While in Bogota, I will assist my aunt attend the neurorehabilitation center, Mobility Group, which focuses on the integration of high technology to accomplish physical, cognitive and speech recovery. This residency will allow me to experiment with digital media creation in an emotional, yet powerful process of recovery, while being surrounded by experts, state of the art technologies and endless possibilities. I see language and experiential processes of engaging with each other as key elements that help us develop the self, identity and agency. Throughout the residency, I will work alongside my aunt, while reflecting on how often diverse individuals are taken into account and given access to virtual and digital works. Bodies with disabilities, or any body perceived as the ‘other’ based on imposed colonial, heterogeneous and patriarchal perspectives are often left outside of discourses around 360 virtual exploration. Therefore, the inclusion of voices from POC, queer, feminists, and individuals with a cognitive or physical impairment will be key in the development of WDOT. At the end of January, I will be returning to Montréal, Canada, where I will construct the experimental and engaging 360 web project with all the digital material gathered in Colombia. People will be able to navigate and interact with a series of 360 images and videos, MRI scans, EEG brain wave graphs, 3D Lidar sensor scans and models of the body, animated texts and audio recordings captured during the recovery process. High contrast imagery will also be used to further emphasize visual development of outlines, shapes and depth, which is part of recovery. My trip to Colombia and back to Canada is independent from the results of this residency, but the dates perfectly fit with my travel plans.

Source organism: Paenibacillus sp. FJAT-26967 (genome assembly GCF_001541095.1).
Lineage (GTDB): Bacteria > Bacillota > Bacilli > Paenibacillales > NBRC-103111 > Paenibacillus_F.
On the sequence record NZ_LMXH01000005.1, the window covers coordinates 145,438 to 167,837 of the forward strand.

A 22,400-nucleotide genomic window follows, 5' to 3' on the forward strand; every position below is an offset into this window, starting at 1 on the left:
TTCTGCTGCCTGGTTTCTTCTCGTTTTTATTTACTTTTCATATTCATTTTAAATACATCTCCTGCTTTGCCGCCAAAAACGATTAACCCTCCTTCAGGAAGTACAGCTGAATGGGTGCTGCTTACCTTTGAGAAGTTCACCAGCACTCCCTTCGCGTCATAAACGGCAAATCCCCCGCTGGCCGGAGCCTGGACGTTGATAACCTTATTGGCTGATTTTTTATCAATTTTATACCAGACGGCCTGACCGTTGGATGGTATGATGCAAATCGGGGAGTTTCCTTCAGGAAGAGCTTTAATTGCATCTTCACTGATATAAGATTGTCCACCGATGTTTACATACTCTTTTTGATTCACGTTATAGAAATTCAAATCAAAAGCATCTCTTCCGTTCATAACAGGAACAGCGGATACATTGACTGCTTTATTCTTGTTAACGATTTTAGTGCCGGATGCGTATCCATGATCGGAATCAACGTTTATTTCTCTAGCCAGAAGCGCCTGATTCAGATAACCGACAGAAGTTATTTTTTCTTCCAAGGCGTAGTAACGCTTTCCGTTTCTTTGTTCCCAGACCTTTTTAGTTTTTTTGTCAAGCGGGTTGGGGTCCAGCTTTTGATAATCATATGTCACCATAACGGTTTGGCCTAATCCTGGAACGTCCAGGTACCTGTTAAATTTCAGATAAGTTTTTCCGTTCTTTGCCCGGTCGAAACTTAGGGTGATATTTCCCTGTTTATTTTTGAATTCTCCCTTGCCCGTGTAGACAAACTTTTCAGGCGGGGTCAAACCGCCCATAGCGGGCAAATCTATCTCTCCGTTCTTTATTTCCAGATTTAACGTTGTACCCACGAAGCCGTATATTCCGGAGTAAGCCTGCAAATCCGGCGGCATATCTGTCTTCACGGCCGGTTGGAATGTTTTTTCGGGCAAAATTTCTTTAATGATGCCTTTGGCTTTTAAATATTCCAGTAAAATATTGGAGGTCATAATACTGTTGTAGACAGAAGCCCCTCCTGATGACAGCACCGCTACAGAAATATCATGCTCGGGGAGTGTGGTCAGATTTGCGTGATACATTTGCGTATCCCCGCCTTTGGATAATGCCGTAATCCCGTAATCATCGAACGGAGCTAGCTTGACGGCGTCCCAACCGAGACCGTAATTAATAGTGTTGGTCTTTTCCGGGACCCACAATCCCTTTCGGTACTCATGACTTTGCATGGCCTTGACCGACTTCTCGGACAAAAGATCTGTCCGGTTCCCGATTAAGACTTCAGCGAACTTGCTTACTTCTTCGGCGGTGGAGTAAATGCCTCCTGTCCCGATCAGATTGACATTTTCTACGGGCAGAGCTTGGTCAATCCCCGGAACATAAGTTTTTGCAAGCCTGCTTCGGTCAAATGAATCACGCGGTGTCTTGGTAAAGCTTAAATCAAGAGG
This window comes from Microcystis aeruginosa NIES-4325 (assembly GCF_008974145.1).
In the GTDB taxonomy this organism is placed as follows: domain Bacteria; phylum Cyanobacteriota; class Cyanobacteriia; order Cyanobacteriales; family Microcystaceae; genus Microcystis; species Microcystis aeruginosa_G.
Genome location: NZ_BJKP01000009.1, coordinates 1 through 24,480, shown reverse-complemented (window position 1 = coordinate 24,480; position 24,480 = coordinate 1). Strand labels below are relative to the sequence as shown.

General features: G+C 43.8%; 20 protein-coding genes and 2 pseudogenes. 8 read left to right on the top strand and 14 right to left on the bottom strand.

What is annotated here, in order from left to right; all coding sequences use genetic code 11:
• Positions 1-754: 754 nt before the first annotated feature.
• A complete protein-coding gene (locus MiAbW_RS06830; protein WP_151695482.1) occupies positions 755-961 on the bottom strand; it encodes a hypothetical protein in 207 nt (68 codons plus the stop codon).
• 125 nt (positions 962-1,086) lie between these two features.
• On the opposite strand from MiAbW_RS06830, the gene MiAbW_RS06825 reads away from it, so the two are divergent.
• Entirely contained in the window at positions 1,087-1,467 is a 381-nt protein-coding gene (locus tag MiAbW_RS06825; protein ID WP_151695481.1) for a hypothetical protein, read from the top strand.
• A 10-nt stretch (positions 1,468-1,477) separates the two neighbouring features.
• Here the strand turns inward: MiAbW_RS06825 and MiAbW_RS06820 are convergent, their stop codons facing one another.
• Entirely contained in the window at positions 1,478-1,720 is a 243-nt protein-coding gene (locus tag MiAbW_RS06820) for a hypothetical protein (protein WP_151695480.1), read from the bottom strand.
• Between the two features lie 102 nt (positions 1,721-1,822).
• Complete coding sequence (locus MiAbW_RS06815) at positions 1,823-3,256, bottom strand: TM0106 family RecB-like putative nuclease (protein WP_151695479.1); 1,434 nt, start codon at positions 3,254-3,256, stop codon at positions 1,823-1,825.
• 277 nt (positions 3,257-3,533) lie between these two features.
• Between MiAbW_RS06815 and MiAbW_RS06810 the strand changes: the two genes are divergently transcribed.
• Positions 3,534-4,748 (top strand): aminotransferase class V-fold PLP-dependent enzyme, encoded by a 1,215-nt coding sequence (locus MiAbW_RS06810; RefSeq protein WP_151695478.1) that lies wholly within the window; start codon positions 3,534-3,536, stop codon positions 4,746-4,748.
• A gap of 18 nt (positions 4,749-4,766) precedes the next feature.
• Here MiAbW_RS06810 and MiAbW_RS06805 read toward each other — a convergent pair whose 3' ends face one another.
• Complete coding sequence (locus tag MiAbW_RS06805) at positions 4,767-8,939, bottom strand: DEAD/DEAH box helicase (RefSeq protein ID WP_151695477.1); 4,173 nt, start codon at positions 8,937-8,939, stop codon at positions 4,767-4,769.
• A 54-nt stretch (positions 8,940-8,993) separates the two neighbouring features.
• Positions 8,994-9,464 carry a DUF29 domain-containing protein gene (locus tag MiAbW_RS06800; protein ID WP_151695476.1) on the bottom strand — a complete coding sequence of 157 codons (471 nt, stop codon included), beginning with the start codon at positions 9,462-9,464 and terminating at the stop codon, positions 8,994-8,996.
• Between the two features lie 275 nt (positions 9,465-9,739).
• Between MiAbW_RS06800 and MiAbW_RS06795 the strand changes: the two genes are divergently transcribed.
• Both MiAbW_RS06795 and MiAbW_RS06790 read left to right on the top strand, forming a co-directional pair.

SANTIAGO TAVERA is a Colombian-Canadian artist based in Montréal. Tavera’s practice revolves around constructing immersive and interactive projects that expand the body and visual perception through digital media, to evoke virtual simulations of migrant and queer narratives of dislocation. In Tavera’s work, mixed media compositions of videos, 3D graphic animations, text, sound and architectural elements create blurred experiences of physical and virtual spatial embodiments. Tavera’s projects have been supported by the Canada Council for the Arts, Le Conseil des arts et des lettres du Québec, and the Ministry of Culture of Colombia, and presented in Canada at Optica, une centre d’art contemporain, MAI-Montréal, arts interculturels, Articule, SUR Gallery, Agence TOPO, Montréal’s 3rd International Digital Art Biennial, Interaccess, Forest City Gallery, as well as Internationally at the International Art Fair of Bogota-ARTBO, the Images Festival of Manizales, the International Symposium on Electronic Art-ISEA (Colombia), La Galeria de Arte e Pesquisa–UFES (Brazil), Solange Guez + Arte Contemporaneo (Argentina), Laboratório de Arte Alameda (México), and Centro Cultural Rogelio Salmona (Colombia), Tavera holds a Master of Fine Arts in Intermedia from Concordia University, and a Bachelor of Arts with an Honor Specialization in Visual Arts and a Major in Psychology from Western University. 



Web project presented online at The International Art Fair - ARTBO, Colombia

Camouflaged Screams (2021)

Interactive Installation presented at OPTICA - Centre d'art contemporain, Canada

Live Despecho (2018)

VR, performance and video installation presented at Gallery Articule, Canada

If I saw you, I don’t Remember (2020) 

Immersive installation presented at MAI - Montreal, arts interculturel, Canada

Reverberations of a Topological Daydream (2018)

Immersive video and VR installation presented at

Maison de la Culture de Parc-Extension, Canada

Topological [Yellow] Daydream (2018-2020)

Interactive video installation presented at Maison de la Culture NDG, Canada